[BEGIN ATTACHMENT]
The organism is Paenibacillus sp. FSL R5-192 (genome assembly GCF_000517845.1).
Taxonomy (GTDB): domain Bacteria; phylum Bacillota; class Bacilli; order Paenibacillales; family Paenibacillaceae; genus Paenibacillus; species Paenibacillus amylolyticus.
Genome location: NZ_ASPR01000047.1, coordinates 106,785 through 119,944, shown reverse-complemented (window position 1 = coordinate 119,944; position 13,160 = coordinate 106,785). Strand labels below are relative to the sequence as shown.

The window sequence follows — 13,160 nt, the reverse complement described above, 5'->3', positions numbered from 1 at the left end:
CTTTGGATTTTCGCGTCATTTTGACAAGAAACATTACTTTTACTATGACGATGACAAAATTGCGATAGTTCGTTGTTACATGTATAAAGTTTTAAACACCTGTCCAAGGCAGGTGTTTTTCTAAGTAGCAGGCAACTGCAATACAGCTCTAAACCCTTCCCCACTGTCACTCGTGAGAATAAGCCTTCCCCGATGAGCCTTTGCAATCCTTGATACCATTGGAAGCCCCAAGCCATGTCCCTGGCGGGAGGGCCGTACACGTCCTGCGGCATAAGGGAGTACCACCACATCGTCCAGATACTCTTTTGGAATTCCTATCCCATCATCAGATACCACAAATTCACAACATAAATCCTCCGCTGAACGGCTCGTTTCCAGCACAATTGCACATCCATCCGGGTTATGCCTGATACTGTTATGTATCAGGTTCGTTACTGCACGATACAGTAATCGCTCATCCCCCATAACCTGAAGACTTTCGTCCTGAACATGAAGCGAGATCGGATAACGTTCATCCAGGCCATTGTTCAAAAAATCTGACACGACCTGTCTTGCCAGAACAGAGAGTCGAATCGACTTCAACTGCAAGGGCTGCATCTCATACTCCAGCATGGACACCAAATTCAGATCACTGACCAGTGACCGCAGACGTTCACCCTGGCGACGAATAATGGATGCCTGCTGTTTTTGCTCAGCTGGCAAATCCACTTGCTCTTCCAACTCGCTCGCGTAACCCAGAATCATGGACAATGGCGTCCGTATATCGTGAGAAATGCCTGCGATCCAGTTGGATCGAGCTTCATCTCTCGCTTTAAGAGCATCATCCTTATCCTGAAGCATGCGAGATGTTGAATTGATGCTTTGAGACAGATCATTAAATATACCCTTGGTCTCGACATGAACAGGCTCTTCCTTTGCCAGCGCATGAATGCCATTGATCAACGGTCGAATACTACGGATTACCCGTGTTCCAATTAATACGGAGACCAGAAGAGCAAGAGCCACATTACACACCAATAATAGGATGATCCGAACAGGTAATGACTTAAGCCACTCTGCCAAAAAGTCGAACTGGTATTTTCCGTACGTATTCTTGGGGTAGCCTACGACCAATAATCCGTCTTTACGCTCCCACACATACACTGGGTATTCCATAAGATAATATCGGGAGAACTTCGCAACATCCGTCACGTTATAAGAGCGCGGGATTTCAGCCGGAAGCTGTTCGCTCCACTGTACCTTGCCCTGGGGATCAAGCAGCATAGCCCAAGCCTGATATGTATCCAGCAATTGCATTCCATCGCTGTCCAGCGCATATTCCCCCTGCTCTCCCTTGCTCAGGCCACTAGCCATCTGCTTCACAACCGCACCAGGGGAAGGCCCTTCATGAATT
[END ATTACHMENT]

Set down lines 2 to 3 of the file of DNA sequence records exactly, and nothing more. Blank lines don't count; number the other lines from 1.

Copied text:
Taxonomy (GTDB): domain Bacteria; phylum Bacillota; class Bacilli; order Paenibacillales; family Paenibacillaceae; genus Paenibacillus; species Paenibacillus amylolyticus.
Genome location: NZ_ASPR01000047.1, coordinates 106,785 through 119,944, shown reverse-complemented (window position 1 = coordinate 119,944; position 13,160 = coordinate 106,785). Strand labels below are relative to the sequence as shown.